August 4, 2021

Power doesn’t always corrupt, but it is habit-forming. One needn’t be a conspiracy theorist to suspect that experts err on the side of maintaining their relevance. So will we ever be rid of them?

In the case of Britain’s bankers, I suspect not. After all, if the past year has taught us anything, it’s that they can provide something that the politicians will always want: money. 

There was a time when the function of a central bank was to regulate the wider banking system, set interest rates and keep inflation under control. Though an important role, it was a limited one.

But then, in 2008, the global banking system almost collapsed. The shock was such that slashing interest rates wasn’t enough to revive the economy. And so the central banks embarked upon a course of quantitative easing (QE) — i.e. creating money electronically and using it to buy up government debt and other financial assets.

This was meant to be a temporary measure. As soon as things went back to normal, the plan was to reverse the process of QE. The central banks would sell off the assets they’d purchased and electronically destroy the money they’d created. Job done; the balance restored.

But things didn’t go back to normal. By 2012, vast amounts of money had been created — £375 billion in the UK alone — but there was little sign of inflation and not much growth either. And so QE was never “unwound”. Politicians realised this was an endless fountain. In the wake of Brexit, the Bank of England conjured up enough funny money to buy a further £70 billion of government bonds.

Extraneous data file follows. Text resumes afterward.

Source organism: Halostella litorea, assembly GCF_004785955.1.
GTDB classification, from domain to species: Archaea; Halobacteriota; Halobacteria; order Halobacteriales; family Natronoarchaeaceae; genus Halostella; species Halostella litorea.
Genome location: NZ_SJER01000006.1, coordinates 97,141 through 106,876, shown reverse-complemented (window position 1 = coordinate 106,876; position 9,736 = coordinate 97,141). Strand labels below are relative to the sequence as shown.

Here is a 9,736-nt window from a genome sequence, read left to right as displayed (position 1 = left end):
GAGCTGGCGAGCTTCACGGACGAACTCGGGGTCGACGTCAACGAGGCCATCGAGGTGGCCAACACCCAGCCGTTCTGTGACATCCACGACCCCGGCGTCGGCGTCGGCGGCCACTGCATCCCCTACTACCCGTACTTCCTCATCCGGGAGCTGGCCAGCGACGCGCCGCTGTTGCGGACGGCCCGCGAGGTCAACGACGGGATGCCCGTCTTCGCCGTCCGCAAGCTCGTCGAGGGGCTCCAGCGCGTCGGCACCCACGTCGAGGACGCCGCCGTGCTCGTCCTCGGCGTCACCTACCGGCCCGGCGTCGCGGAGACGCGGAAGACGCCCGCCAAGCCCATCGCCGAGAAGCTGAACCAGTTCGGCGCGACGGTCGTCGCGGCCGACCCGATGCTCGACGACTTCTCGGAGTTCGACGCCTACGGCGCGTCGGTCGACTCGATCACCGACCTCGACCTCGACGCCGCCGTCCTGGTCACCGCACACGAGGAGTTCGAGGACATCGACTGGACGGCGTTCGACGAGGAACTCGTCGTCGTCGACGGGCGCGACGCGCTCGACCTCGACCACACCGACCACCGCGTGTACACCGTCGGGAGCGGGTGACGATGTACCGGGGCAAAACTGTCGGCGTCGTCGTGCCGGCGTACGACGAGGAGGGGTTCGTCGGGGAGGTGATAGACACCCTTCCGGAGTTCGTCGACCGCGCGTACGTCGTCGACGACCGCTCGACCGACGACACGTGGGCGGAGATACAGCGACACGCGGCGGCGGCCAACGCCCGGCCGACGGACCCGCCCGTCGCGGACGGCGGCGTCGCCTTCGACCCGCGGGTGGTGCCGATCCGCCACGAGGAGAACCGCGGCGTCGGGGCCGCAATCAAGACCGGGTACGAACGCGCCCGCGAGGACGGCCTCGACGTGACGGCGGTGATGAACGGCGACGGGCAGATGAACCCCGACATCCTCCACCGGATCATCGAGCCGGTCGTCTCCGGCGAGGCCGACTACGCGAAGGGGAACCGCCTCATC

Now with Covid, the QE binge has become an orgy. All the central banks are at it. In the UK, we’ve plucked another £450 billion from the magic money tree. To put it another way, our national debt now stands at over two trillion pounds, but getting on for half of that is owed to the Bank of England.

It’s getting hard to deny that the central banks are printing money to finance government spending. The central bankers won’t admit to that, of course. They’ll say that QE is just the equivalent of an interest rate cut and intended to stop inflation from turning into deflation.

However, that alibi is wearing thin. Firstly, there’s not much risk of falling prices right now — quite the opposite in fact. And, secondly, one can’t help but notice that the more QE there is, the more the Government borrows.

But why worry? Isn’t owing money to the Bank of England better than borrowing it from the Chinese? And given the fragile state of the economy, isn’t borrowing preferable to tax hikes or spending cuts?

There is the risk of inflation, of course — a real concern right now. Then there’s the risk that the money markets might run out of patience — and start charging higher interest rates on government debt. When a government owes £2.2 trillion, like ours does, then every 1% increase in the interest it pays on that sum costs an extra £22 billion a year — or roughly half the defence budget. 

But there’s a more disturbing possibility: that economic gravity doesn’t reassert itself — and that the QE orgy continues.

Ultimately, this would be terrible for democracy. When governments rely on their own citizens for money, they become beholden to them. The principle of “no taxation without representation” puts nations on a path to universal suffrage and keeps them there.

However, governments that get their cash from elsewhere — oil revenues for instance — can afford to ignore their people. As the absolute monarchies of the Middle East prove, “no representation without taxation” is also a potent political force.